By Seeking Alpha

  • Greece made one of the more baffling U-turns last week when the Government advising no to a creditor package in a referendum, only to propose a seemingly more stringent version.
  • However, on closer inspection, the Greek negotiating position isn’t all that surprising and the most important clues were actually available to all from a 2012 column by Varoufakis.
  • Whatever happens over the weekend, there will be no closure for investors (let alone Greeks) for some time to come.
We have to admit that after the Greek referendum last week, we thought that Grexit was all but inevitable, but Greece still has a shot at staying in (at least for now).

While, after several marathon sessions over the weekend, there is a deal, we still have to see whether parliaments will get along. We are also very skeptical about much of the deal itself, which offers more of the same. Here is Larry Summers:

But it should come as no surprise that a fiscal contraction in excess of 20 percent of gross domestic product in an economy that does not have the freedom to loosen monetary policy or to devalue its currency leads to depression, even if policymakers wish otherwise.

Why should it be different this time? The useful part of the deal is the forced implementation of a series of structural reforms, coming largely out of the OECD playbook from 2013.

However, anyone familiar with change management in corporations know that change of the way of doing things usually only works if those that have to change have ownership of the change, rather than it being dictated to them.

For nations, the problem is probably even bigger, and the feeling in Greece is that this basically amounts to a coup, complete with the return of the Troika on the ground to oversee the change.

Let us make our position clear on this, we do think most of these measures can be useful (while no miracle, certainly not immediately), but experience teaches that the way they are being dictated significantly reduces their chances of success as they seem to make a mockery of Greek democracy.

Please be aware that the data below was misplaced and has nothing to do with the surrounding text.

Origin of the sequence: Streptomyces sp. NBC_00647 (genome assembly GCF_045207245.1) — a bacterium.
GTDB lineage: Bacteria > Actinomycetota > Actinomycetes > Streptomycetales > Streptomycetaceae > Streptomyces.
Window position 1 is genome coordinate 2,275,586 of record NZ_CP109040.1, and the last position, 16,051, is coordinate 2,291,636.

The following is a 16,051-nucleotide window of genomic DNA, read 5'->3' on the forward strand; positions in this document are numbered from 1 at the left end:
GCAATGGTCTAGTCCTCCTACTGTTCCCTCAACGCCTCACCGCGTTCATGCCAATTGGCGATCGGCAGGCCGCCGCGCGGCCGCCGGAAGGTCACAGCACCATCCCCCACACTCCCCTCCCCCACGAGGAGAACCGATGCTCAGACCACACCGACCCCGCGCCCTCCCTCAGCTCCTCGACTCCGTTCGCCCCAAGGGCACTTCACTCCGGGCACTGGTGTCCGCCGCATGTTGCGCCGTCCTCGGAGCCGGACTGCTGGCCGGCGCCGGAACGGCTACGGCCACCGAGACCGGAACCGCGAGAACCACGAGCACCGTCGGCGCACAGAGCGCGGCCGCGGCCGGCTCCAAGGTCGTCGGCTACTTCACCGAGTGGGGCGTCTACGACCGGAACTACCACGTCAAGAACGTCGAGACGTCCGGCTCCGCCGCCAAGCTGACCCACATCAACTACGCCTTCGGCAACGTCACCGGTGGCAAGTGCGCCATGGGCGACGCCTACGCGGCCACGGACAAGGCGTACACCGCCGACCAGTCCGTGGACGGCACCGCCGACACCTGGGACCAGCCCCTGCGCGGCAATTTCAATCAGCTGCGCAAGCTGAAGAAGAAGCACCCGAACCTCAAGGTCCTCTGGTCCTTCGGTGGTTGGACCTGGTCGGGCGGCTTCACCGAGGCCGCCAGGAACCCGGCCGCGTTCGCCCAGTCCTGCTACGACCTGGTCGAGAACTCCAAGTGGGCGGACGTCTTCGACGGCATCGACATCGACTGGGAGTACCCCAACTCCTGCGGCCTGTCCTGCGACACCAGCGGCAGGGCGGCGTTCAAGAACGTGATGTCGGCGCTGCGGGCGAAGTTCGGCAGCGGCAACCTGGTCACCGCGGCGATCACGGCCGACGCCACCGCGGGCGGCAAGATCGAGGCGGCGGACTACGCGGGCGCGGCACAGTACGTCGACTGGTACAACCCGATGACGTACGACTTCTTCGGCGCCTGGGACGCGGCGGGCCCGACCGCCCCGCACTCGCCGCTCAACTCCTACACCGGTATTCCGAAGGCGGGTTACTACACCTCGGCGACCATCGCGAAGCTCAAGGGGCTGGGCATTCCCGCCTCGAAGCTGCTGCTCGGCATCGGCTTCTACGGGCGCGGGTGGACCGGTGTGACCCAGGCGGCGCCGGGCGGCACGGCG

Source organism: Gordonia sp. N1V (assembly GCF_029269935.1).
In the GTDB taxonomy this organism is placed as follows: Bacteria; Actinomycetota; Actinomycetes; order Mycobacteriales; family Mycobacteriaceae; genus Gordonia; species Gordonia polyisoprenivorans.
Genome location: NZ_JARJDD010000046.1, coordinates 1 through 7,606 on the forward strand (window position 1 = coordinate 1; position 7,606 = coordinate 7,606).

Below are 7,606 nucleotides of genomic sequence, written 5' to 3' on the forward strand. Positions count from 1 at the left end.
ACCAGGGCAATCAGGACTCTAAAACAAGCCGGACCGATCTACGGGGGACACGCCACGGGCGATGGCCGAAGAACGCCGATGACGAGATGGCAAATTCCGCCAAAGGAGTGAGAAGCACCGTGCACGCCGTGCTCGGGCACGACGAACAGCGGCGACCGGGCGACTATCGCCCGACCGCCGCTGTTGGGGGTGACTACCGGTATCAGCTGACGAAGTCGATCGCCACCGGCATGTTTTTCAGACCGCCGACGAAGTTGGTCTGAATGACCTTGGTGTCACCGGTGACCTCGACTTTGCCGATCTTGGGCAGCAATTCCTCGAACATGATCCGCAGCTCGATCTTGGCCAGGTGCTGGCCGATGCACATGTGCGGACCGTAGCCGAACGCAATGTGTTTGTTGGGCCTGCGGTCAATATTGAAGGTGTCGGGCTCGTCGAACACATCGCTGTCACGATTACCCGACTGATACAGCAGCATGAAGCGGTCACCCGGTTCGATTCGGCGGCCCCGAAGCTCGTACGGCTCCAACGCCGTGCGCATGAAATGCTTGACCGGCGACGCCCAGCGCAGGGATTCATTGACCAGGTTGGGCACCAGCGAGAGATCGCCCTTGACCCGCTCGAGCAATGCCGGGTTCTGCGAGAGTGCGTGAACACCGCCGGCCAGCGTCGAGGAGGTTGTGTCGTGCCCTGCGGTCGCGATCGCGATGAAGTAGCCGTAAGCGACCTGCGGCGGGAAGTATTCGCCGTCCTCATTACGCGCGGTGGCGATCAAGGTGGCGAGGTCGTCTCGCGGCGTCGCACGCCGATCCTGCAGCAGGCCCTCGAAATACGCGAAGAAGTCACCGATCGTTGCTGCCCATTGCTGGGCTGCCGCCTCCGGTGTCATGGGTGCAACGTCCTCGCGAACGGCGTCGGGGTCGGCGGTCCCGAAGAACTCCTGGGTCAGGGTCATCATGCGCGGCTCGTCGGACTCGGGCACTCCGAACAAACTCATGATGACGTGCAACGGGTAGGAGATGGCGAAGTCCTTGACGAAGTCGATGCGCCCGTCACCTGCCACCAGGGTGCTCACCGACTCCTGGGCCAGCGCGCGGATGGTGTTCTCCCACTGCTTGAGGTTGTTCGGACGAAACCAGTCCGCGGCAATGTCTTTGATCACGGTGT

The big question is why the Greek government advised the electorate to vote no in the referendum against accepting the creditor (Troika of EU, ECB and IMF) proposals, only to deliver an even more biting austerity package as a bid to stay in the eurozone less than a week later, and now accepted an even harsher deal.

Wasn’t a ‘no’ in the referendum supposed to strengthen Greek’s negotiating position and wouldn’t, as the now ex Finance Minister Varoufakis claimed before the referendum, there be a deal (and money in the banks) just days after it?

One explanation was given by the excellent Ambrose Evans-Pritchard of the English The Telegraph. He argued that Tsipras never expected to win the referendum and even intended to lose it, and basically there wasn’t a plan B.

In a follow up he argues, convincingly, that the Greek economy was on the brink of another meltdown and simply had no choice.

But there is another, even simpler explanation, Greece really doesn’t want to leave the eurozone. Their negotiation position, which was largely based on the dangers of Grexit to the rest of the eurozone, was basically bluff.

One obvious reason for Greek politicians to go to extremes to remain in the eurozone is the fact that a large majority of Greeks want to stay in the eurozone.

Perhaps even more telling is a relatively old (May 2012) column by the now ex Finance Minister Yannis Varoufakis. He argued all the way back then that a Grexit would inevitably lead to Greece leaving the EU: